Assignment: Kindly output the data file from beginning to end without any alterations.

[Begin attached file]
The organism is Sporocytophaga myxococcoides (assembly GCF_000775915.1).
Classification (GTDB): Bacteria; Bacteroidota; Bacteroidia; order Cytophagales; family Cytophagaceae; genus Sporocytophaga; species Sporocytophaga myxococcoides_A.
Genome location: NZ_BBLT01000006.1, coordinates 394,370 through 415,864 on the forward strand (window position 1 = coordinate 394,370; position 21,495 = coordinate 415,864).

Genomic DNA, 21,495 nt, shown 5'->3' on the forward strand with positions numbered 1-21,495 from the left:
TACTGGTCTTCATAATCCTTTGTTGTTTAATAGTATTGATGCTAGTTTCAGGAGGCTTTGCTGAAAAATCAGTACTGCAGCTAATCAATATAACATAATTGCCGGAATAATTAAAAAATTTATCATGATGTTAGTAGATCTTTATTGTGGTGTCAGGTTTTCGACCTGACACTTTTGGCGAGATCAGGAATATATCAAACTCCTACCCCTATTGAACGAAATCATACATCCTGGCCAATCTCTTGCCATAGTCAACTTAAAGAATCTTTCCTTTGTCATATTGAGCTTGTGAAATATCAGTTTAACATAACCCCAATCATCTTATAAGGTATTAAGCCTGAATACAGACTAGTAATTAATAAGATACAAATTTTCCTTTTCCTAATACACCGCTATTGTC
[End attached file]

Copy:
The organism is Sporocytophaga myxococcoides (assembly GCF_000775915.1).
Classification (GTDB): Bacteria; Bacteroidota; Bacteroidia; order Cytophagales; family Cytophagaceae; genus Sporocytophaga; species Sporocytophaga myxococcoides_A.
Genome location: NZ_BBLT01000006.1, coordinates 394,370 through 415,864 on the forward strand (window position 1 = coordinate 394,370; position 21,495 = coordinate 415,864).

Genomic DNA, 21,495 nt, shown 5'->3' on the forward strand with positions numbered 1-21,495 from the left:
TACTGGTCTTCATAATCCTTTGTTGTTTAATAGTATTGATGCTAGTTTCAGGAGGCTTTGCTGAAAAATCAGTACTGCAGCTAATCAATATAACATAATTGCCGGAATAATTAAAAAATTTATCATGATGTTAGTAGATCTTTATTGTGGTGTCAGGTTTTCGACCTGACACTTTTGGCGAGATCAGGAATATATCAAACTCCTACCCCTATTGAACGAAATCATACATCCTGGCCAATCTCTTGCCATAGTCAACTTAAAGAATCTTTCCTTTGTCATATTGAGCTTGTGAAATATCAGTTTAACATAACCCCAATCATCTTATAAGGTATTAAGCCTGAATACAGACTAGTAATTAATAAGATACAAATTTTCCTTTTCCTAATACACCGCTATTGTC